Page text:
The Tongariro Alpine Crossing
Video of the Tongariro Alpine Crossing - filmed in October 2018
Special thanks to Sarah and our guide Jah of Adventure Outdoors who took us on an amazing adventure.
Described as 'one of the best one-day hikes in the world' - check out our map of the Tongariro crossing
Where do I start and finsh the Tongariro Alpine Crossing?
There are two directions that the Tongariro Crossing can be traversed. The most popular of these is the 'west-to-north' direction, starting at the Mangatepopo (carpark) end and finishing at the Ketetahi (carpark) end. Hiking the Tongariro Crossing in this direction is certainly easier - as the elevation drops from approximately 1,100 metres AMSL to 750 metres over the walk.
Getting there from Riverside Apartment
Drive through Taupo town along the main road and continue south - the road will lead into State Highway 1. Follow this road along the eastern shores of Lake Taupo to the town of Turangi. Continue south-bound on State Highway 1 for another 10km to then turn right into Lake Rotoaira Road (State Highway 46). (Note that after about 10km you will pass the turn-off for the Ketetahi carpark end of the crossing - where many hikers are picked up after completing the trek). Continue along Lake Rotoaira Road until the junction with State Highway 47. Turn left into SH47 (towards 'National Park') and after approximately 14km you will see the Tongariro Alpine Crossing signposts for Mangatepopo Road (on your left). This is a dirt road - please take care when driving up as buses and tourist shuttle vehicles will often be going in the other direction. Continue up this road until you reach the carpark and the start point for the crossing.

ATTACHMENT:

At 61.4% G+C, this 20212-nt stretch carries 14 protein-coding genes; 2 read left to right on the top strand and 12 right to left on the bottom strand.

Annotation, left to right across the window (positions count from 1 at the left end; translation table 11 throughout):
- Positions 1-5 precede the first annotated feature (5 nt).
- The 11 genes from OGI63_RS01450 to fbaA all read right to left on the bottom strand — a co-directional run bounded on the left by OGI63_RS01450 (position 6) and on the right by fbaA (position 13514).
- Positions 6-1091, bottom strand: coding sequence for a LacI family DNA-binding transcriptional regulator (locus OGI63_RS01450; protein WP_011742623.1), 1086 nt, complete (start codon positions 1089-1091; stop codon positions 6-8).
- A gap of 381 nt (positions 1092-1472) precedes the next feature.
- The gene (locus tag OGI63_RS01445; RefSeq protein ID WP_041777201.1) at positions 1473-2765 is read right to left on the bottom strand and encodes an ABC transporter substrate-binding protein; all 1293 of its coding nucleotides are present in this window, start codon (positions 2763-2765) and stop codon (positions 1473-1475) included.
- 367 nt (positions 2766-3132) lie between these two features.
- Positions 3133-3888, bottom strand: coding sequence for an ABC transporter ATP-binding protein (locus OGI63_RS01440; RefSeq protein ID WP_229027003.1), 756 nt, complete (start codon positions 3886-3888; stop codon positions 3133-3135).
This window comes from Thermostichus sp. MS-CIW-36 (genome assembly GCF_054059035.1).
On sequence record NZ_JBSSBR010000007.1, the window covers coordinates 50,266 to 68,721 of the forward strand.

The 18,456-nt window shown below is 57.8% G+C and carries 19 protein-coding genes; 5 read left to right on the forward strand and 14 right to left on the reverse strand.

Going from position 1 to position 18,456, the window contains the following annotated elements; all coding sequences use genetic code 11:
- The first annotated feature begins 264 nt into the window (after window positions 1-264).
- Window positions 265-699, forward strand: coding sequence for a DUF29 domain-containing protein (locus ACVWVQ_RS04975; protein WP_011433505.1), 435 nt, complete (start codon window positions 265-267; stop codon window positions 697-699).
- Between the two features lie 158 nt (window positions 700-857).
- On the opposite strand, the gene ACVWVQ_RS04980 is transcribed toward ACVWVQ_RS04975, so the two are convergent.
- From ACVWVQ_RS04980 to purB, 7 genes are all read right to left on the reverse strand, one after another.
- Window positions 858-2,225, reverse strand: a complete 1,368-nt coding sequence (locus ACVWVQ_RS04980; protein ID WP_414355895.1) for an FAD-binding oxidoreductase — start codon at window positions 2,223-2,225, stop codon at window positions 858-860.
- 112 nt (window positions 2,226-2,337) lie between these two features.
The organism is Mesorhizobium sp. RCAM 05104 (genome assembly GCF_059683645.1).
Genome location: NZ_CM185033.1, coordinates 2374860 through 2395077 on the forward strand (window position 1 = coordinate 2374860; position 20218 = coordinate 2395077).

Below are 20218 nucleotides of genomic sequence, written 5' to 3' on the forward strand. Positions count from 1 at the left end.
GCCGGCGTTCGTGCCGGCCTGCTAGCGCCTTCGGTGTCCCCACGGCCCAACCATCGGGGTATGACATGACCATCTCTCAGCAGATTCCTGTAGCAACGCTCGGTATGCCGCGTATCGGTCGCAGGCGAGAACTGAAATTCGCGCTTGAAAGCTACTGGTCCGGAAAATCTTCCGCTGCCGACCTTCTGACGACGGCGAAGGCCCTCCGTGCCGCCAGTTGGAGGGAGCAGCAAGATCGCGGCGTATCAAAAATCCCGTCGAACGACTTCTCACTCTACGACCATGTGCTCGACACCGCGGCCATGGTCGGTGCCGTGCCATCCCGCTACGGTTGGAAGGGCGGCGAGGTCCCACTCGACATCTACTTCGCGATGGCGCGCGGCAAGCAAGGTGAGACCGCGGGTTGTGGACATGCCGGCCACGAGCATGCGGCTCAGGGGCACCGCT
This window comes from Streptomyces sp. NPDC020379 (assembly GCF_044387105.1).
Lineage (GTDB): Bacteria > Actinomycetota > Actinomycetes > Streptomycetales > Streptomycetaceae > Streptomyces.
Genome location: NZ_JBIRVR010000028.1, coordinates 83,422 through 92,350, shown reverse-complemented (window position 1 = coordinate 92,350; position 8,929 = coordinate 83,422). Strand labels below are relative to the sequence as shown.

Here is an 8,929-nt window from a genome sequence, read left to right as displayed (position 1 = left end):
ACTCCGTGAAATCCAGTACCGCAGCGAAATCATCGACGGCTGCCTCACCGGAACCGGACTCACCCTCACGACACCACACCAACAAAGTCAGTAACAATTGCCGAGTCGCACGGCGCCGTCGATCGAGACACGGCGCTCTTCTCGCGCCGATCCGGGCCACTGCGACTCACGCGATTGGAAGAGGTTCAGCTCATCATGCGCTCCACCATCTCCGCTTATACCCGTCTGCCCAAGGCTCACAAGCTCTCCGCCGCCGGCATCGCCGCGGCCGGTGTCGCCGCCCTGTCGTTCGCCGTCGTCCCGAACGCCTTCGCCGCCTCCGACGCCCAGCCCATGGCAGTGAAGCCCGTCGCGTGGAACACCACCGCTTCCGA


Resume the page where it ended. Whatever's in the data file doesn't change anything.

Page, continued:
There are several shuttle-services that can take you on a one-way trip from one carpark to the other if you are driving, or buses that operate a complete dropoff and pickup service. There are parking restrictions from Labour Weekend (October) through the summer open season which limits the time that you are allowed to park in the Ketetahi end carpark.
We can highly recommend the guided tours provided by Adventure Outdoors. The full package includes transport (pick-up available from Riverside Apartment), gear hire (if needed) and an informative tour provided by an experienced and qualified guide. 10% discount available for guests of Riverside Apartment.
About the Tongariro Alpine Crossing
The distance from Mangatepopo to Ketetahi (and vice versa) is 19.4km. While the distance and terrain are only moderately demanding, it is prudent to remind hikers that this is an alpine crossing and even in summer the weather conditions can be unpredictable and changeable. It is highly recommended that the equipment and preparation guidelines recommended by the Department of Conservation (DOC) be followed. Snow and ice will still be common on parts of the track even in October and November.